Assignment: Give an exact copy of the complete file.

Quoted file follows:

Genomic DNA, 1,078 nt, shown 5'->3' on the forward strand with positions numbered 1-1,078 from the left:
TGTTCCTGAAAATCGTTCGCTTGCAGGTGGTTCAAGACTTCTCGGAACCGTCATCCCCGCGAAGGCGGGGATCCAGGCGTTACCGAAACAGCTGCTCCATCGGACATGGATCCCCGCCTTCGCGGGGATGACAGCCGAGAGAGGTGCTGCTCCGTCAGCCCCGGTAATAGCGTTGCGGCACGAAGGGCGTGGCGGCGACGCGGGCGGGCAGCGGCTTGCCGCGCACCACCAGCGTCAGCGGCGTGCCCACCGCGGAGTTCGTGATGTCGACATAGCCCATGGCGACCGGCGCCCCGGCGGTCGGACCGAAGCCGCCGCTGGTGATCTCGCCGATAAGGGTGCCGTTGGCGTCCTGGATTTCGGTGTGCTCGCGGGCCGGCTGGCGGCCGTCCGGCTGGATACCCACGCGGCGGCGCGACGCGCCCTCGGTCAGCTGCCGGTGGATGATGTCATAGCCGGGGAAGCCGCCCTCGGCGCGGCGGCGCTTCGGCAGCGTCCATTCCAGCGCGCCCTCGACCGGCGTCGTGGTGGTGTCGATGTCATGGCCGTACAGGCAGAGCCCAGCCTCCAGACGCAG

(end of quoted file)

Genomic DNA, 1,078 nt, shown 5'->3' on the forward strand with positions numbered 1-1,078 from the left:
TGTTCCTGAAAATCGTTCGCTTGCAGGTGGTTCAAGACTTCTCGGAACCGTCATCCCCGCGAAGGCGGGGATCCAGGCGTTACCGAAACAGCTGCTCCATCGGACATGGATCCCCGCCTTCGCGGGGATGACAGCCGAGAGAGGTGCTGCTCCGTCAGCCCCGGTAATAGCGTTGCGGCACGAAGGGCGTGGCGGCGACGCGGGCGGGCAGCGGCTTGCCGCGCACCACCAGCGTCAGCGGCGTGCCCACCGCGGAGTTCGTGATGTCGACATAGCCCATGGCGACCGGCGCCCCGGCGGTCGGACCGAAGCCGCCGCTGGTGATCTCGCCGATAAGGGTGCCGTTGGCGTCCTGGATTTCGGTGTGCTCGCGGGCCGGCTGGCGGCCGTCCGGCTGGATACCCACGCGGCGGCGCGACGCGCCCTCGGTCAGCTGCCGGTGGATGATGTCATAGCCGGGGAAGCCGCCCTCGGCGCGGCGGCGCTTCGGCAGCGTCCATTCCAGCGCGCCCTCGACCGGCGTCGTGGTGGTGTCGATGTCATGGCCGTACAGGCAGAGCCCAGCCTCCAGACGCAG